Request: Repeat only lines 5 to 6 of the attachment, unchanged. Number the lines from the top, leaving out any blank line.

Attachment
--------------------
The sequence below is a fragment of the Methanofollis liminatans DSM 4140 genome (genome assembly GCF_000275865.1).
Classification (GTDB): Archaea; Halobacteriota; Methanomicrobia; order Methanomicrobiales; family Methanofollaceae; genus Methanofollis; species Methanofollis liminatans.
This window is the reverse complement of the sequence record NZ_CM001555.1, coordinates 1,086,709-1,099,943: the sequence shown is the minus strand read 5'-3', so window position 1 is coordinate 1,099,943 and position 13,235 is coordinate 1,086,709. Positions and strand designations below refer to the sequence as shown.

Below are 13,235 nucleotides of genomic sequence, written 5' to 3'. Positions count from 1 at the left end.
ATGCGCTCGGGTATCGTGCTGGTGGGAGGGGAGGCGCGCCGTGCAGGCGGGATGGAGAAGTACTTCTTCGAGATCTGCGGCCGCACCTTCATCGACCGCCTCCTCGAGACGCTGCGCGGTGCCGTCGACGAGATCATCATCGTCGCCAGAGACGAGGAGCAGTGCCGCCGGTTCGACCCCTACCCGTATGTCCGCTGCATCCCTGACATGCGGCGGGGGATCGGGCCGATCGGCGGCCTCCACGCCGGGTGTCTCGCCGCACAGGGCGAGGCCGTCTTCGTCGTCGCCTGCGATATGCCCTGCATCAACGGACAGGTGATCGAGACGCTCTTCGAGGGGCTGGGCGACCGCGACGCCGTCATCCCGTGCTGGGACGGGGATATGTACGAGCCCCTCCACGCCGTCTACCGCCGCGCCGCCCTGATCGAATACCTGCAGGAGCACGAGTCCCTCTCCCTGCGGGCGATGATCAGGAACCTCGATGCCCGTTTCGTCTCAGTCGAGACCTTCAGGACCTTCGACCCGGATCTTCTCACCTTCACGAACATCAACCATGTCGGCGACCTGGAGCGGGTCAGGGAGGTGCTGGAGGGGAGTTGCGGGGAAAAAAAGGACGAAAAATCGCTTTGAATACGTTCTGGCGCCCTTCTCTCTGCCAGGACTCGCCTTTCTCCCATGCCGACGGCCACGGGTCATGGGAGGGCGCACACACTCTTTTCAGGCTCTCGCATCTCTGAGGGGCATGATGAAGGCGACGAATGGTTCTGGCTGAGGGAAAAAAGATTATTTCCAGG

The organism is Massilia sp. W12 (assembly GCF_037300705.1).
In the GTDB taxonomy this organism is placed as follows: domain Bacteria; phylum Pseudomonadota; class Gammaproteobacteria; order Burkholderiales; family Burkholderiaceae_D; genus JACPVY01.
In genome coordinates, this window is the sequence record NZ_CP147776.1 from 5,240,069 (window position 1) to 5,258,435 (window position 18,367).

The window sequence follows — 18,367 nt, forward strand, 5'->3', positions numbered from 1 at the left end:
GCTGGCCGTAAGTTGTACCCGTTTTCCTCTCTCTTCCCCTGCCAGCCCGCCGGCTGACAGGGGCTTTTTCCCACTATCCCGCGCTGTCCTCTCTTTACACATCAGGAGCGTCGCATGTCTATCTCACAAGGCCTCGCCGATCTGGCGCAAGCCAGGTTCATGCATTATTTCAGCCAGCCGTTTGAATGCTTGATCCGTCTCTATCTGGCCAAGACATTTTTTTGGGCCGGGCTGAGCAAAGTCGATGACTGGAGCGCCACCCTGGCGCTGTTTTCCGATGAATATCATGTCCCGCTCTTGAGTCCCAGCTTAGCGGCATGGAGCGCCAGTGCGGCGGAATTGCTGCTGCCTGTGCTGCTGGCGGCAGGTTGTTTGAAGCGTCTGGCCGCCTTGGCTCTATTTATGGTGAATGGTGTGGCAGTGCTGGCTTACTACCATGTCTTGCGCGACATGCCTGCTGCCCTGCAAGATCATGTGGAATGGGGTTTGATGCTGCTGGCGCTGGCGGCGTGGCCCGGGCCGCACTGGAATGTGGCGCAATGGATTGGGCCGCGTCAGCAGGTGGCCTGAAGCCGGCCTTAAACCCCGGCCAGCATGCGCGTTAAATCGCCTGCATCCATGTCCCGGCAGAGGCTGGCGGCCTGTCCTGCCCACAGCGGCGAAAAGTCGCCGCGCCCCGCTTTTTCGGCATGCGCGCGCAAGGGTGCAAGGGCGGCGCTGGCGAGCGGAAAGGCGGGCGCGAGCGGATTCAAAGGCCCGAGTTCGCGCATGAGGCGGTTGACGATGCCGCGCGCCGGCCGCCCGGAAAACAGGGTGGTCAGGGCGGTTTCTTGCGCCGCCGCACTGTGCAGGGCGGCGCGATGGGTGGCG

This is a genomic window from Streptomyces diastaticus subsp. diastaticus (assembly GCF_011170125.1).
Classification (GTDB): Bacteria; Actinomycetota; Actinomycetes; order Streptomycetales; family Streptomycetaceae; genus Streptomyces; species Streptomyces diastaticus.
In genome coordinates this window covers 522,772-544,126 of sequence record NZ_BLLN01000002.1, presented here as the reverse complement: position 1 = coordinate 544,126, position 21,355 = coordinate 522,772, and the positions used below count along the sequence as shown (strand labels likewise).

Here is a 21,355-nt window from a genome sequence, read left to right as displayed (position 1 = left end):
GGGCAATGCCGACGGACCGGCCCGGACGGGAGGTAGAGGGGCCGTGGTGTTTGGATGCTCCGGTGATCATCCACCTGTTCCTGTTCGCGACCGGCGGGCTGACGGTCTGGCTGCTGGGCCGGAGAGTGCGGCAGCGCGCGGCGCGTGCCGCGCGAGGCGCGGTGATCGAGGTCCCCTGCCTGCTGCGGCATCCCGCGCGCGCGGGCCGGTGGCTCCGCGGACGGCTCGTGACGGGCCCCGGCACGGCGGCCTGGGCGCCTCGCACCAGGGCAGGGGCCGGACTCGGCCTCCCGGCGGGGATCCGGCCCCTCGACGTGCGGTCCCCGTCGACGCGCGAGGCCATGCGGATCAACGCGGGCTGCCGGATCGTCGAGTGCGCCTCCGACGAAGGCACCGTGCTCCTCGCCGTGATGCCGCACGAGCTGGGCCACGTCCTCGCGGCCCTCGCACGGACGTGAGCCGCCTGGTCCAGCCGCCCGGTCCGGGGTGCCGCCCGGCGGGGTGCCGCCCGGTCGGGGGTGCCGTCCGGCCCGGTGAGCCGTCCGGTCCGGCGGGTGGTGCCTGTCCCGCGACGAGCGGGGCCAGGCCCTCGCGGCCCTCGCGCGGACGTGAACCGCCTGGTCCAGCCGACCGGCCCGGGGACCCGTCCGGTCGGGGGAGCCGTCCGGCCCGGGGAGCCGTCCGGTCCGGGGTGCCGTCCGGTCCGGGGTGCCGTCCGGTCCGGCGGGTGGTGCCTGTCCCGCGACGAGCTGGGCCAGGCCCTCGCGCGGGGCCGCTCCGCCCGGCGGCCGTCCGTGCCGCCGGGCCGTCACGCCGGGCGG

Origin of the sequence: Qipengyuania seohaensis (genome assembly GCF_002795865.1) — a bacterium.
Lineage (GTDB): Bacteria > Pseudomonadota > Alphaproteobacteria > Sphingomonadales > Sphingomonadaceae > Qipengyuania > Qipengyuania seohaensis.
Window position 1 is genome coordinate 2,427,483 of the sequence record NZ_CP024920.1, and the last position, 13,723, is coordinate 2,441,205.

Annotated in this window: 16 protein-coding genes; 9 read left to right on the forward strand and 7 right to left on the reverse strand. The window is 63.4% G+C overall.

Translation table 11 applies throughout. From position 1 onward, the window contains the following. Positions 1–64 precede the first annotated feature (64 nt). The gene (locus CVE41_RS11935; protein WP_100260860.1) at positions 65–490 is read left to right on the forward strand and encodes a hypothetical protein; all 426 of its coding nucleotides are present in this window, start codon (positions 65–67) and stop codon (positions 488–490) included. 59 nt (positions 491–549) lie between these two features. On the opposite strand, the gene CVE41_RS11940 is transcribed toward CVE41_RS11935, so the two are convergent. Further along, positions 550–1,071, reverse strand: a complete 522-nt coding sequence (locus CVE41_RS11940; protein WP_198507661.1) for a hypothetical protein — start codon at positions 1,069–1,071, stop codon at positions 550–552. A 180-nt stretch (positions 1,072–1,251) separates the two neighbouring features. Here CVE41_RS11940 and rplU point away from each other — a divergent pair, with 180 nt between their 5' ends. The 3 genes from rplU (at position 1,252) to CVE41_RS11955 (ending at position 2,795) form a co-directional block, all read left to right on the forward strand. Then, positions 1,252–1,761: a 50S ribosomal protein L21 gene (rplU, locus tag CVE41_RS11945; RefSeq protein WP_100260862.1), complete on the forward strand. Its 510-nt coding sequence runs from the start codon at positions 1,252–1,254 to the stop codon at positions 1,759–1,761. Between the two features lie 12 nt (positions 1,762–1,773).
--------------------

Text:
ATGCGCTCGGGTATCGTGCTGGTGGGAGGGGAGGCGCGCCGTGCAGGCGGGATGGAGAAGTACTTCTTCGAGATCTGCGGCCGCACCTTCATCGACCGCCTCCTCGAGACGCTGCGCGGTGCCGTCGACGAGATCATCATCGTCGCCAGAGACGAGGAGCAGTGCCGCCGGTTCGACCCCTACCCGTATGTCCGCTGCATCCCTGACATGCGGCGGGGGATCGGGCCGATCGGCGGCCTCCACGCCGGGTGTCTCGCCGCACAGGGCGAGGCCGTCTTCGTCGTCGCCTGCGATATGCCCTGCATCAACGGACAGGTGATCGAGACGCTCTTCGAGGGGCTGGGCGACCGCGACGCCGTCATCCCGTGCTGGGACGGGGATATGTACGAGCCCCTCCACGCCGTCTACCGCCGCGCCGCCCTGATCGAATACCTGCAGGAGCACGAGTCCCTCTCCCTGCGGGCGATGATCAGGAACCTCGATGCCCGTTTCGTCTCAGTCGAGACCTTCAGGACCTTCGACCCGGATCTTCTCACCTTCACGAACATCAACCATGTCGGCGACCTGGAGCGGGTCAGGGAGGTGCTGGAGGGGAGTTGCGGGGAAAAAAAGGACGAAAAATCGCTTTGAATACGTTCTGGCGCCCTTCTCTCTGCCAGGACTCGCCTTTCTCCCATGCCGACGGCCACGGGTCATGGGAGGGCGCACACACTCTTTTCAGGCTCTCGCATCTCTGAGGGGCATGATGAAGGCGACGAATGGTTCTGGCTGAGGGAAAAAAGATTATTTCCAGG

The organism is Massilia sp. W12 (assembly GCF_037300705.1).